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Lincoln on the Verge

Thirteen Days to Washington

Lincoln on the Verge: Thirteen Days to Washington by Ted Widmer adds a unique and vital entry into Lincoln library, chronicling the President-Elect's journey from Illinois to the Capitol. "Journey" is not just Lincoln's overland trip, but the emotional, psychological, and spiritual journey as the dark horse candidate from the backwater, who won the election, without a majority realizes the graivty of the moment.




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Lincoln on the Verge - A conversation with Ted Widmer


HistoryInFive:  What initially inspired you to study this brief period in Lincoln’s life? Did you always plan to write a book about Lincoln?    


Ted Widmer: I always wanted to write a book about Lincoln.  Like so many Americans, I felt pulled toward him for reasons I did not fully understand, as a young reader, first learning about our country.  Those feelings deepened when I became a White House speechwriter and his words were everywhere – written on walls of government buildings, and in the original manuscripts themselves, which I would see whenever I could.  In that era, I was also affected by a lot of new writing about Lincoln.  So it was really just a matter of time.  Then, it all started to happen when I became very deeply involved with a history project created by The New York Times, “Disunion,” that allowed me to write frequent articles about Lincoln on the eve of his presidency – Lincoln on the verge.  It seemed to me that an extraordinary amount was happening to him during the thirteen days of his train trip, and I wanted to capture that drama.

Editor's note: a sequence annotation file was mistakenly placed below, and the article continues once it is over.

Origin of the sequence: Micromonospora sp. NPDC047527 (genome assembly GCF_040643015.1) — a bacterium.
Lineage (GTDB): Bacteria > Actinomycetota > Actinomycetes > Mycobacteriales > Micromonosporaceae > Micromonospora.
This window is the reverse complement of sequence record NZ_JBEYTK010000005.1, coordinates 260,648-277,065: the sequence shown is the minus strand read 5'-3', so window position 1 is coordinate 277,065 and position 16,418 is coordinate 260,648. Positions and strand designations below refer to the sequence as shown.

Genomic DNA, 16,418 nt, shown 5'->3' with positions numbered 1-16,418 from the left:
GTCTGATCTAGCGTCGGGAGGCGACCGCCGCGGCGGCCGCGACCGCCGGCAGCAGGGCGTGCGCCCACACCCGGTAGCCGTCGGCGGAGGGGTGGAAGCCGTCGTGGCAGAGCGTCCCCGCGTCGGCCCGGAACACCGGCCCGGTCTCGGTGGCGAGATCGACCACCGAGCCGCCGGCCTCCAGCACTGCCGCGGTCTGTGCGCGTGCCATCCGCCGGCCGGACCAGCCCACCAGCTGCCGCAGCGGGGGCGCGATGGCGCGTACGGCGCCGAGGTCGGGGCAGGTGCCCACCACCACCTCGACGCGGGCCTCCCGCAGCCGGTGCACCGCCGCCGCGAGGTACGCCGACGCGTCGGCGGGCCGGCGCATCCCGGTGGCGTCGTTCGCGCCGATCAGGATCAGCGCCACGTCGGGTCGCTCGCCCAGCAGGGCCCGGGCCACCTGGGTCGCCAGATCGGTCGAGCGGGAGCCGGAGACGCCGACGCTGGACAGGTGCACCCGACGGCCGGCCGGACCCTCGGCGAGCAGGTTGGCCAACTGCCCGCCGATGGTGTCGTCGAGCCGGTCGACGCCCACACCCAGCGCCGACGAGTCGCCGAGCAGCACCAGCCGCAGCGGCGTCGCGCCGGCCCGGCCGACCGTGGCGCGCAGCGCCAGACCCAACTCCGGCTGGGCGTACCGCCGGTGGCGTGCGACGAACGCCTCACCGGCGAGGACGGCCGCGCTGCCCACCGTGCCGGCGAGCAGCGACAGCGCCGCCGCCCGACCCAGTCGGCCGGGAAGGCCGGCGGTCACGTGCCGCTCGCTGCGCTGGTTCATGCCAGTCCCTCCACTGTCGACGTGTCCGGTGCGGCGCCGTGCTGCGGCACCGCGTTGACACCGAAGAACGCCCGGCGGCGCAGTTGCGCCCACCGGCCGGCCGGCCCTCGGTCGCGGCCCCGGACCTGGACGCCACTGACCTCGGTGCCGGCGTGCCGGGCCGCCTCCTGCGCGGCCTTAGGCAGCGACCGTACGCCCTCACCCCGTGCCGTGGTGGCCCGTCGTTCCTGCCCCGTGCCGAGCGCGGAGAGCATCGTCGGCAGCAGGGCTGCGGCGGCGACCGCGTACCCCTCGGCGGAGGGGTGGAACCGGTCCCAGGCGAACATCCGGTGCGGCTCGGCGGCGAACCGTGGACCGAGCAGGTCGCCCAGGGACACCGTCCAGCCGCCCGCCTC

H5: Describe the resource and material that you used during your research. Did you uncover any new material, or was any resource especially invaluable to your research?   


TW: I did exhaustive (but I hope not exhausting) research for this book.  I went all over the place, usually by train, to find his original manuscripts and the records left by those who knew him best.  I read a huge number of newspapers describing what it was like to see Lincoln for the first time.  Often, the small-town newspapers were the best.  It was a once in a lifetime experience, for most Americans, to see this unusual politician come through their community, and I wanted to recreate that excitement.  I did find many articles that have never been cited, and a lot of contemporary photographs and drawings never published before.    


H5: Lincoln’s journey was only thirteen days, but you make the case that these thirteen days were deeply impactful to Lincoln’s growth, and ultimately his success as president. Why was this trip so life-changing for Lincoln? 


TW: Lincoln desperately needed to unite a country that was already falling apart well before he got to Washington.  But he had limited tools to do that.  The Republican Party was not well organized, and opposition to Lincoln was formidable, even lethal.  Surprisingly, his 13-day train trip turned into an effective form of politics.  He was still unfamiliar to most Americans, but by seeing so many Americans from the train, and speaking beautifully about the feelings that united them, he was able to get off the train in Washington as a much stronger president-elect than he had been.  Also, the trip was life-changing for the simple reason that he survived, barely, an extremely serious plot to kill him.   


H5: What do you think was the most important stop on Lincoln’s journey to the White House?